Even if you’re not planning to go anywhere with your cat, a little catnip can help take the edge off of stressful events like parties, home repairs, or anything that temporarily upsets their environment or involves having extra people in their territory.

Pretty much any dried form of catnip will do – as always, I advise opting for organic varieties when you can find them. However, if your anxious cat is also prone to having a nervous or sensitive tummy, you’ll probably want to keep the nip in a small pouch or toy, to avoid any nausea or vomiting that may come from eating the herb.


Another calming option for your cat is earthing (also called “grounding”). I’m a huge believer in earthing as a way to reduce the effects of stress in people, and there’s no reason why it shouldn’t also work for kitty.

Earthing is the simple process of reconnecting the body with the natural energy in the ground beneath our feet. Even though we don’t feel it, the Earth emits an electrical charge that, when transferred through the skin, helps balance the autonomic nervous system (our “stress center”). All you have to do is be in direct contact with a naturally conductive surface—soil, water, sand, or stone—for at least 20–30 minutes. (Barefoot is best.)

If your cat spends time outside, earthing is a natural part of its day. If your feline is indoors only, Earthing is still possible—if you can get them to sit or sleep on a grounding mat or pet bed.

Grounding pads and sheets bring the Earth’s energy indoors through the ground port of any three-pronged power outlet. The trick will be getting your cat onto it, since anxious cats are often wary of new things.

The first thing I would try is using the pad or sheet yourself, so it absorbs your scent. This should make it more attractive and less threatening to your cat. Who knows—maybe your cat will join you for some cuddle time!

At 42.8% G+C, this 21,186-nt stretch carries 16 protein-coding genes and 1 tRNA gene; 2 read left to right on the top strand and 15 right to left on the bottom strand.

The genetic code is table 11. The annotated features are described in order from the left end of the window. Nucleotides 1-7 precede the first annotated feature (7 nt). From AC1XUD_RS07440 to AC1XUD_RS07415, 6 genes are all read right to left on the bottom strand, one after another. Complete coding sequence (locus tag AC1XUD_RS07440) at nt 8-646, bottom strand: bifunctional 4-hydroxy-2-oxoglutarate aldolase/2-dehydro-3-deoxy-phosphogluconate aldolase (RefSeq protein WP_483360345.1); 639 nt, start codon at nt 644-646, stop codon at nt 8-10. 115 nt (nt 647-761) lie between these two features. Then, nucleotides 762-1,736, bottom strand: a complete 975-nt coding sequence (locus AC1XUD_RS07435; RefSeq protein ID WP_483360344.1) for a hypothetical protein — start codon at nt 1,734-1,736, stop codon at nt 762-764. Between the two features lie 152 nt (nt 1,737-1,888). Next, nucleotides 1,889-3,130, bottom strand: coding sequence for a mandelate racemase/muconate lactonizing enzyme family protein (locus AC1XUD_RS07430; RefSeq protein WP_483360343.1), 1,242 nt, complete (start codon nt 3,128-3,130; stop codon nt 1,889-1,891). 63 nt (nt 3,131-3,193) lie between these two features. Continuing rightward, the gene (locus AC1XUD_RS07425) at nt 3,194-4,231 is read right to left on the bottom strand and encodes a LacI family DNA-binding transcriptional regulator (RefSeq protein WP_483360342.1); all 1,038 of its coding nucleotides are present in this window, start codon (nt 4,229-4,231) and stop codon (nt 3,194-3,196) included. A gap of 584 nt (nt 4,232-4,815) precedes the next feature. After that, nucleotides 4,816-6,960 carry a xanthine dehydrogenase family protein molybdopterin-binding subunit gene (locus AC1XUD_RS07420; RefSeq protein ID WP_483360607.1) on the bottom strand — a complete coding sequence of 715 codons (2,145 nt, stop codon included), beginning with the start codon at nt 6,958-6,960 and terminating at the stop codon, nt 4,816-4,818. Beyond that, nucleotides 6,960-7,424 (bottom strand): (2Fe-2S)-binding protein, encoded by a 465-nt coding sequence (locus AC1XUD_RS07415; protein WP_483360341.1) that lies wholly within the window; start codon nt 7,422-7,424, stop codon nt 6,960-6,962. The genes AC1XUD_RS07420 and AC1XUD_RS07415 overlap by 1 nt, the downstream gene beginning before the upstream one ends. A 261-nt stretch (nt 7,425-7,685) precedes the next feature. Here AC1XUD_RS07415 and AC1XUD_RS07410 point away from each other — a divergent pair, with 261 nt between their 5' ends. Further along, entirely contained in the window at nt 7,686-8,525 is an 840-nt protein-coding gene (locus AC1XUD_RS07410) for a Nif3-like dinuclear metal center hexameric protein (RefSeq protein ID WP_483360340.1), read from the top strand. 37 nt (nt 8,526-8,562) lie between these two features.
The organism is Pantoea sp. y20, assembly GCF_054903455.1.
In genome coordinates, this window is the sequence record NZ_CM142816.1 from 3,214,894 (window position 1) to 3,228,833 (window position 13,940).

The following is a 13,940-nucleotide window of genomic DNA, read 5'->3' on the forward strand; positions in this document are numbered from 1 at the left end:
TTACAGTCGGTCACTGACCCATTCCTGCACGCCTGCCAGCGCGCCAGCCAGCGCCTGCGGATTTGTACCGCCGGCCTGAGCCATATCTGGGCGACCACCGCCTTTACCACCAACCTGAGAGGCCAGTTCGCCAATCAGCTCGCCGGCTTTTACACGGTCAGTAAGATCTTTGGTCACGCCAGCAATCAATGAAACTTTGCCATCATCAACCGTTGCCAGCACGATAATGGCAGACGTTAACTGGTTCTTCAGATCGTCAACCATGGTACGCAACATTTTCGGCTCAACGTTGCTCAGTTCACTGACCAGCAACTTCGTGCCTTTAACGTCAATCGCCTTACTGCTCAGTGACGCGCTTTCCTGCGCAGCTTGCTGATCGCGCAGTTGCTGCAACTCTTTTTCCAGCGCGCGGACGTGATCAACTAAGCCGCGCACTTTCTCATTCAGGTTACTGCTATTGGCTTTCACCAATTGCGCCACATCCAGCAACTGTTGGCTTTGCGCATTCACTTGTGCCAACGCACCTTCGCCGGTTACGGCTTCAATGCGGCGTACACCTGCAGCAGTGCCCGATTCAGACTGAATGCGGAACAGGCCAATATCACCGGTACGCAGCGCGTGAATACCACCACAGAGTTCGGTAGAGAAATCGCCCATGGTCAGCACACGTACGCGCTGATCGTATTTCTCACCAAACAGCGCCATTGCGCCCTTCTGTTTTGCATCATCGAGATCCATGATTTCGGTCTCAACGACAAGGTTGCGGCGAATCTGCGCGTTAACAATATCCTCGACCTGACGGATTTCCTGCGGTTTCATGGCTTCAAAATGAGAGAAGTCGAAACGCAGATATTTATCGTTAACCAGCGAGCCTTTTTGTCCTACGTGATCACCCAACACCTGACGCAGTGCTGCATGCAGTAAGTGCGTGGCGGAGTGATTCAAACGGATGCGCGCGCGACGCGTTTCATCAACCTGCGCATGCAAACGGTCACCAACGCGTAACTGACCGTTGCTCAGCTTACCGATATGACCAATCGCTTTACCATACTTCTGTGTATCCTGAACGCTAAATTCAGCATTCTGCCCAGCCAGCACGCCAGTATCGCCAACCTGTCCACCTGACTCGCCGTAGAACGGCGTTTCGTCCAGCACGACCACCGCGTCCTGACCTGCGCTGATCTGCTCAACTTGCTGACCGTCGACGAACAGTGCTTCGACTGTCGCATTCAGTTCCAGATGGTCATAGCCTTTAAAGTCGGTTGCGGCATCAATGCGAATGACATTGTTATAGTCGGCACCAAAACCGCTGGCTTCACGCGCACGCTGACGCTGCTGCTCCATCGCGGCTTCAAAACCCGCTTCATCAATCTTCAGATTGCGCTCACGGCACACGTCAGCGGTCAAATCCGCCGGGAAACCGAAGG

A couple other tricks include sprinkling some catnip on the pad or sheet or placing your cat’s food bowl in the center, so your cat is grounded while it eats. If you’ve got any more tips on this, be sure to post in the comments section below! 

Safe Spaces

Few things are more stressful to your cat than feeling like they can’t get away from a threat—whether it’s the dog, the vacuum, or other people in your home. Energetic toddlers, in particular, tend to scare cats into hiding.

You can reduce your cat’s anxiety by making sure that it has places to go that are out of the path of activity, and where your cat can keep track of what’s going on but still feel protected. This is why a lot of cats like to sleep on chairs that are tucked under tables and—if they can reach it—the top of the refrigerator.

At the same time, you don’t want your cat to spend its life under your bed, either. Investing in a cat tree (the higher, the better) can help. I’ll admit they take up a good amount of space, but that’s exactly what you’re creating for your stressed-out kitty, right?

Place the cat tree in an out-of-the-way corner or near a window, whichever your cat prefers. Just make sure that when your cat is on the tree, you leave them alone so they come to associate that spot with calm and safety. Alternately, your cat might also appreciate a simple cardboard box to climb into, somewhere away from all the hubbub.

Old-Fashioned TLC

Sometimes the answer to your cat’s anxiety is the same thing that calms you down—the reassuring touch of a loved one.

If your cat is showing signs of anxiety, make time to be with, play with, and pet him or her. Cats may be solitary animals, but they still need interaction with the people they’re attached to. Being ignored or pushed away can exacerbate their feelings of stress.